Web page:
Christmas Eve: Sitcom Mishaps Illustrate It’s Not All Fun and Games

The following sitcom clips, plus a special infographic, address the incidence of various Christmas Eve mishaps. (Hope your own day goes better than this.)

I. “It’s No Place Like Home for the Holidays” from Roseanne

In the following Roseanne clip from 1992, some of the Conner clan plan not to be with the family on Christmas Eve. Featured are Roseanne Conner (Roseanne Barr), her younger sister Jackie (Laurie Metcalf), her daughter Darlene (Sara Gilbert), her mother Beverly (Estelle Parsons), and her grandmother Nana Mary (Shelley Winters).

Update: the clip is no longer available on YouTube.

The quick quip about Jackie quitting therapy because her boyfriend says she’s able to make decisions on her own indicates, of course, that she may not yet in fact have this down. No wonder—Roseanne, who’s always been the controlling older sib, freely admits that she needs to be the one with the final say in Jackie’s affairs.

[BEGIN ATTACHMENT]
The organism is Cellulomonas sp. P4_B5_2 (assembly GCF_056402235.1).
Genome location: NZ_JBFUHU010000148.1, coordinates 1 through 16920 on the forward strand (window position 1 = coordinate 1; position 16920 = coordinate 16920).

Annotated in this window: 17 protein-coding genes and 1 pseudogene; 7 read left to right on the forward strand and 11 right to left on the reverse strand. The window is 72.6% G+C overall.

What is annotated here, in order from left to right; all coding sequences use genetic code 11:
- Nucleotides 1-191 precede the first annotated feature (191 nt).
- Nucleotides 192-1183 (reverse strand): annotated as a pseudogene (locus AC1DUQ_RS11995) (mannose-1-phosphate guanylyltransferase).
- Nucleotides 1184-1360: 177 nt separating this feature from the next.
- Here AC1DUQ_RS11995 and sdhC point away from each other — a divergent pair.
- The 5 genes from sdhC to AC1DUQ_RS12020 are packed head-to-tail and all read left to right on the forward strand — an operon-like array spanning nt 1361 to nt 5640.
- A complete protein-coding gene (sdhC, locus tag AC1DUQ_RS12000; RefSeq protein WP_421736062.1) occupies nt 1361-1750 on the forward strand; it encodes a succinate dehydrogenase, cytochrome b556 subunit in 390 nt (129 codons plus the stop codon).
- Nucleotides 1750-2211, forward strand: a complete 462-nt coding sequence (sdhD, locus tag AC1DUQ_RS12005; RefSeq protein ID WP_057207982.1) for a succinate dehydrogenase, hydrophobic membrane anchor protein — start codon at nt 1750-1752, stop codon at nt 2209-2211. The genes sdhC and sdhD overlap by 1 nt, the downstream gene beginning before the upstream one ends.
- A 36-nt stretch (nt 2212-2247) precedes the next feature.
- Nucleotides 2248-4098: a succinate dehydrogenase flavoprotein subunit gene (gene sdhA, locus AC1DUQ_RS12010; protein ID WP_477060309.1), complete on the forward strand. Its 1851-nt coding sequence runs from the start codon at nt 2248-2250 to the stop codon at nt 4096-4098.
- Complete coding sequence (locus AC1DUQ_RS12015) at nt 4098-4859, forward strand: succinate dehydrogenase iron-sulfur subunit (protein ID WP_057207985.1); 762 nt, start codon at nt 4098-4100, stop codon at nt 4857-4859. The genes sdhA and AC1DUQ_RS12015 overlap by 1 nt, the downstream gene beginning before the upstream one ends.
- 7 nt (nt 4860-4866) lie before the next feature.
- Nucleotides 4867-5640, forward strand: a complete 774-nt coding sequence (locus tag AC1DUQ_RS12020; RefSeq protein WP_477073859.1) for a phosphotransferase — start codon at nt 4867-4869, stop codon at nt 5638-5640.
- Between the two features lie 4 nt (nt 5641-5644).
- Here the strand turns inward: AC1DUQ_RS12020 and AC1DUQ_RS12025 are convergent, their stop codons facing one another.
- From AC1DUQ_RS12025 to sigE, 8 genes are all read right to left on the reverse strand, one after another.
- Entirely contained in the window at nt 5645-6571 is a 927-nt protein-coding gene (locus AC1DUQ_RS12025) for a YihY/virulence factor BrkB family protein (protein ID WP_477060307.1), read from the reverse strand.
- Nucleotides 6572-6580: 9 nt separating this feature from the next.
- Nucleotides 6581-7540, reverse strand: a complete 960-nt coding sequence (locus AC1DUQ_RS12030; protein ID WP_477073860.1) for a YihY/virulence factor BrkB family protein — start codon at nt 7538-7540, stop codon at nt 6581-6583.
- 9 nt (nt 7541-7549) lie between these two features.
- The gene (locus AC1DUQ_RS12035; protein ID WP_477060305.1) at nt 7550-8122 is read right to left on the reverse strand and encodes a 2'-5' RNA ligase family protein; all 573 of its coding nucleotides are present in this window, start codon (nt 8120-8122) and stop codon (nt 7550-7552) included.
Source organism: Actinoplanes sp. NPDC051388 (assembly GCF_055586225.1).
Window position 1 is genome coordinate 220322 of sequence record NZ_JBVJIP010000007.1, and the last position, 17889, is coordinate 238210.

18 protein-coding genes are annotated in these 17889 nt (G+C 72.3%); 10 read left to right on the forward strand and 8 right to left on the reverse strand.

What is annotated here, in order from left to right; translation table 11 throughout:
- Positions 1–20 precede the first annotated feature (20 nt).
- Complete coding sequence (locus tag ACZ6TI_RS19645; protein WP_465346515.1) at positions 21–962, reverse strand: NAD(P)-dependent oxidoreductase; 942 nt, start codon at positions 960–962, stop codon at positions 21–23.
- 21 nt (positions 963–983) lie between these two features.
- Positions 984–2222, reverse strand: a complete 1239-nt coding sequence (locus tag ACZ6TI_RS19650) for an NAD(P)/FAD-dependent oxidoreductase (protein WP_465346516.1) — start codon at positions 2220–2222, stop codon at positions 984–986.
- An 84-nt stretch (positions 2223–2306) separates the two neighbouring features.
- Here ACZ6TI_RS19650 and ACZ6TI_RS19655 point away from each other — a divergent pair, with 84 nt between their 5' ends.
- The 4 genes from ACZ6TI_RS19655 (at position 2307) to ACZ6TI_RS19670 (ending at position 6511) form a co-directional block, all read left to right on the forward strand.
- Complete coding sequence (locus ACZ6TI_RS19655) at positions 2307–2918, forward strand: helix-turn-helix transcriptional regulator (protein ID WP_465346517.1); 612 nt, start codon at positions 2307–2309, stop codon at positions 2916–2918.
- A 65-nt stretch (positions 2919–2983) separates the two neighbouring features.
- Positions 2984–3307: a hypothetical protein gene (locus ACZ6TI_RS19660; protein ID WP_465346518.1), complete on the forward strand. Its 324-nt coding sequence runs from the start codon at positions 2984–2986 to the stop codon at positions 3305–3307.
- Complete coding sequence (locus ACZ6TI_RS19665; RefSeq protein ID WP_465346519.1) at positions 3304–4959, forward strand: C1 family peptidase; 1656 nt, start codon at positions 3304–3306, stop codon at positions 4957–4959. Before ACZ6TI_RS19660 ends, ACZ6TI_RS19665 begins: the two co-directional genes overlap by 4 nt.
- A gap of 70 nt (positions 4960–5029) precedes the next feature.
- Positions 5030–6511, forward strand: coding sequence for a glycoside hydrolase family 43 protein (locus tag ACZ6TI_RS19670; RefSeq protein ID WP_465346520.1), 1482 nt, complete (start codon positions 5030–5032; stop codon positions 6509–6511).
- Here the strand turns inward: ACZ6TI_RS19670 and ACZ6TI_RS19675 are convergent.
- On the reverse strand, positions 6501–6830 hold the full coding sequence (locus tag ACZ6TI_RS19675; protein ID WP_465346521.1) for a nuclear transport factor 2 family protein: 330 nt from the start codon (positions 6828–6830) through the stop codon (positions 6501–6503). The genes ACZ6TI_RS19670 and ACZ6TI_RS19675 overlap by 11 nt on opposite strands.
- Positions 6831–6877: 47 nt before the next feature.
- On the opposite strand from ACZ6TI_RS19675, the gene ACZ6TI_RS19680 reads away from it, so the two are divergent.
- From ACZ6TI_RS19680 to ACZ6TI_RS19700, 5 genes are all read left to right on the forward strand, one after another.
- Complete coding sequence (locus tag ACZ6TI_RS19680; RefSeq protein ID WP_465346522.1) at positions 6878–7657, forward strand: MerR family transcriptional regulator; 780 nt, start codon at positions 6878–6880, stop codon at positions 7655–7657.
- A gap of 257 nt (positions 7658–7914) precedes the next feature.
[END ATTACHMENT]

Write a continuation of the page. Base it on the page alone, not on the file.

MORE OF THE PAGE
What’s not seen in the clip is that a snowstorm later traps Roseanne, her sister, and their elders at the diner, while Darlene gets stuck at her boyfriend David’s place. David’s home life is revealed to be seriously dysfunctional—he’s being emotionally abused by his alcoholic mom.

II. “My Own Personal Jesus” from Scrubs

On this Scrubs episode, Christmas Eve is not all fun and games at the fictional Sacred Heart Hospital— particularly for Dr. Turk (Donald Faison). A “Twelve Days” spoof:

III. “Holiday Hellth”: An Infographic

That Scrubs episode is (kinda) no joke. Take a look at what health care workers do encounter at the holidays:

Holiday Hellth

[ SOURCE: Carrington College – Holiday Hellth ]

Apr 18

Sisters Therapy: Roseanne and Jackie (“Roseanne”)

Season Four (1992) of the hit sitcom Roseanne gave us an episode called “Therapy” in which Roseanne (Roseanne Barr) is asked by her sister Jackie (Laurie Metcalf) to join her for a session with her therapist (Rondi Reed). Sisters therapy.